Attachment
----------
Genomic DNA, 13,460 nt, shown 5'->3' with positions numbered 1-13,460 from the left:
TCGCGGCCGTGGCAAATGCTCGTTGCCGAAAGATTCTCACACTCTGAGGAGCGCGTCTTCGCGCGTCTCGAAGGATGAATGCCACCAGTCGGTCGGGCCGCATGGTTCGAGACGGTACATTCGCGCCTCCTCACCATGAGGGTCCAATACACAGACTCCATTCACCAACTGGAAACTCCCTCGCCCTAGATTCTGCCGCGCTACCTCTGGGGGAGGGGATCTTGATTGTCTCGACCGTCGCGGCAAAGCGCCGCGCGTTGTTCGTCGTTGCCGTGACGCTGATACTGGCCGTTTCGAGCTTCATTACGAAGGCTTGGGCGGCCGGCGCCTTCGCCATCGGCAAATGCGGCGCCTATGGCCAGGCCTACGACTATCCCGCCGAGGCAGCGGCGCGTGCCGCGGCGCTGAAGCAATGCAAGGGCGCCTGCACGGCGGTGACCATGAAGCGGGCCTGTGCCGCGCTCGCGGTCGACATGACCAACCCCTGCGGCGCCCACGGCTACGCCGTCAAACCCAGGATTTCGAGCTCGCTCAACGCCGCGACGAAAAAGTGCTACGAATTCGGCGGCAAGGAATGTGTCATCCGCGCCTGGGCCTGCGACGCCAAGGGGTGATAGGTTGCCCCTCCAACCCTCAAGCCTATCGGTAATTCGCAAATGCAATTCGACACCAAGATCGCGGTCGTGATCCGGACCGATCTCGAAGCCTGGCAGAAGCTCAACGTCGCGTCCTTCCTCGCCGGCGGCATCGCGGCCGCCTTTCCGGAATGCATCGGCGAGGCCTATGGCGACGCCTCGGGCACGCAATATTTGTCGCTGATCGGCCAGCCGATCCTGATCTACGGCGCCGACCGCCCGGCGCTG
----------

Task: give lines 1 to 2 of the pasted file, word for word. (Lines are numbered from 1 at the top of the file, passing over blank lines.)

Genomic DNA, 13,460 nt, shown 5'->3' with positions numbered 1-13,460 from the left:
TCGCGGCCGTGGCAAATGCTCGTTGCCGAAAGATTCTCACACTCTGAGGAGCGCGTCTTCGCGCGTCTCGAAGGATGAATGCCACCAGTCGGTCGGGCCGCATGGTTCGAGACGGTACATTCGCGCCTCCTCACCATGAGGGTCCAATACACAGACTCCATTCACCAACTGGAAACTCCCTCGCCCTAGATTCTGCCGCGCTACCTCTGGGGGAGGGGATCTTGATTGTCTCGACCGTCGCGGCAAAGCGCCGCGCGTTGTTCGTCGTTGCCGTGACGCTGATACTGGCCGTTTCGAGCTTCATTACGAAGGCTTGGGCGGCCGGCGCCTTCGCCATCGGCAAATGCGGCGCCTATGGCCAGGCCTACGACTATCCCGCCGAGGCAGCGGCGCGTGCCGCGGCGCTGAAGCAATGCAAGGGCGCCTGCACGGCGGTGACCATGAAGCGGGCCTGTGCCGCGCTCGCGGTCGACATGACCAACCCCTGCGGCGCCCACGGCTACGCCGTCAAACCCAGGATTTCGAGCTCGCTCAACGCCGCGACGAAAAAGTGCTACGAATTCGGCGGCAAGGAATGTGTCATCCGCGCCTGGGCCTGCGACGCCAAGGGGTGATAGGTTGCCCCTCCAACCCTCAAGCCTATCGGTAATTCGCAAATGCAATTCGACACCAAGATCGCGGTCGTGATCCGGACCGATCTCGAAGCCTGGCAGAAGCTCAACGTCGCGTCCTTCCTCGCCGGCGGCATCGCGGCCGCCTTTCCGGAATGCATCGGCGAGGCCTATGGCGACGCCTCGGGCACGCAATATTTGTCGCTGATCGGCCAGCCGATCCTGATCTACGGCGCCGACCGCCCGGCGCTG